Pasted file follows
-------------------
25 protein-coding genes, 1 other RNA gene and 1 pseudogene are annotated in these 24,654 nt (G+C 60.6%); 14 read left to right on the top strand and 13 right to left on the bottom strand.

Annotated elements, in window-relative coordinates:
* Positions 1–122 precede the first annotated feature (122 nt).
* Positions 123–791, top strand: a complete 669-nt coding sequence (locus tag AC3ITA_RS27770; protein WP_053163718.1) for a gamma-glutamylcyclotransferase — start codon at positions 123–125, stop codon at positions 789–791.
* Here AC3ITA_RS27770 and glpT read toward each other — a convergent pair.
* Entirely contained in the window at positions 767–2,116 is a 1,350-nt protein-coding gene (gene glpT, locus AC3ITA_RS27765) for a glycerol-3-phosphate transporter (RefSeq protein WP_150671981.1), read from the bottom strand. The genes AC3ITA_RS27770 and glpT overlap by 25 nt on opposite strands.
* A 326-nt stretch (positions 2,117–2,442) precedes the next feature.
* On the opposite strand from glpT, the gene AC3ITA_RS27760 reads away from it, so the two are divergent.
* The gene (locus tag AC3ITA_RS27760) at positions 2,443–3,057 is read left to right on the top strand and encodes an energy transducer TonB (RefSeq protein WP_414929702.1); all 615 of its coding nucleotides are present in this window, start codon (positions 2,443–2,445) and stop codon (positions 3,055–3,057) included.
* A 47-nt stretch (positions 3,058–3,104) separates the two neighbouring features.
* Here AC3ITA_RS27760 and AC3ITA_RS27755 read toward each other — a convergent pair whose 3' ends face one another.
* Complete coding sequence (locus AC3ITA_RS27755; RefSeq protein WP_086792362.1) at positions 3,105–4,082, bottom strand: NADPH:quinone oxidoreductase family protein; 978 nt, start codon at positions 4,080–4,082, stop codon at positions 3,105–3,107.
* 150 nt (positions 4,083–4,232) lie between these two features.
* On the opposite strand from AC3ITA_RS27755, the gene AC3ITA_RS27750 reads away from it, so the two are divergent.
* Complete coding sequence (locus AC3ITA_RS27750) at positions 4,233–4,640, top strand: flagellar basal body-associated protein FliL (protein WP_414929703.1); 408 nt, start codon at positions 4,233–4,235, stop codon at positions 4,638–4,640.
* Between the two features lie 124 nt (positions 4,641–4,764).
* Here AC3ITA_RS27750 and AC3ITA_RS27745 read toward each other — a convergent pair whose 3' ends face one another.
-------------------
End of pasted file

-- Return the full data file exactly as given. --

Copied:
25 protein-coding genes, 1 other RNA gene and 1 pseudogene are annotated in these 24,654 nt (G+C 60.6%); 14 read left to right on the top strand and 13 right to left on the bottom strand.

Annotated elements, in window-relative coordinates:
* Positions 1–122 precede the first annotated feature (122 nt).
* Positions 123–791, top strand: a complete 669-nt coding sequence (locus tag AC3ITA_RS27770; protein WP_053163718.1) for a gamma-glutamylcyclotransferase — start codon at positions 123–125, stop codon at positions 789–791.
* Here AC3ITA_RS27770 and glpT read toward each other — a convergent pair.
* Entirely contained in the window at positions 767–2,116 is a 1,350-nt protein-coding gene (gene glpT, locus AC3ITA_RS27765) for a glycerol-3-phosphate transporter (RefSeq protein WP_150671981.1), read from the bottom strand. The genes AC3ITA_RS27770 and glpT overlap by 25 nt on opposite strands.
* A 326-nt stretch (positions 2,117–2,442) precedes the next feature.
* On the opposite strand from glpT, the gene AC3ITA_RS27760 reads away from it, so the two are divergent.
* The gene (locus tag AC3ITA_RS27760) at positions 2,443–3,057 is read left to right on the top strand and encodes an energy transducer TonB (RefSeq protein WP_414929702.1); all 615 of its coding nucleotides are present in this window, start codon (positions 2,443–2,445) and stop codon (positions 3,055–3,057) included.
* A 47-nt stretch (positions 3,058–3,104) separates the two neighbouring features.
* Here AC3ITA_RS27760 and AC3ITA_RS27755 read toward each other — a convergent pair whose 3' ends face one another.
* Complete coding sequence (locus AC3ITA_RS27755; RefSeq protein WP_086792362.1) at positions 3,105–4,082, bottom strand: NADPH:quinone oxidoreductase family protein; 978 nt, start codon at positions 4,080–4,082, stop codon at positions 3,105–3,107.
* 150 nt (positions 4,083–4,232) lie between these two features.
* On the opposite strand from AC3ITA_RS27755, the gene AC3ITA_RS27750 reads away from it, so the two are divergent.
* Complete coding sequence (locus AC3ITA_RS27750) at positions 4,233–4,640, top strand: flagellar basal body-associated protein FliL (protein WP_414929703.1); 408 nt, start codon at positions 4,233–4,235, stop codon at positions 4,638–4,640.
* Between the two features lie 124 nt (positions 4,641–4,764).
* Here AC3ITA_RS27750 and AC3ITA_RS27745 read toward each other — a convergent pair whose 3' ends face one another.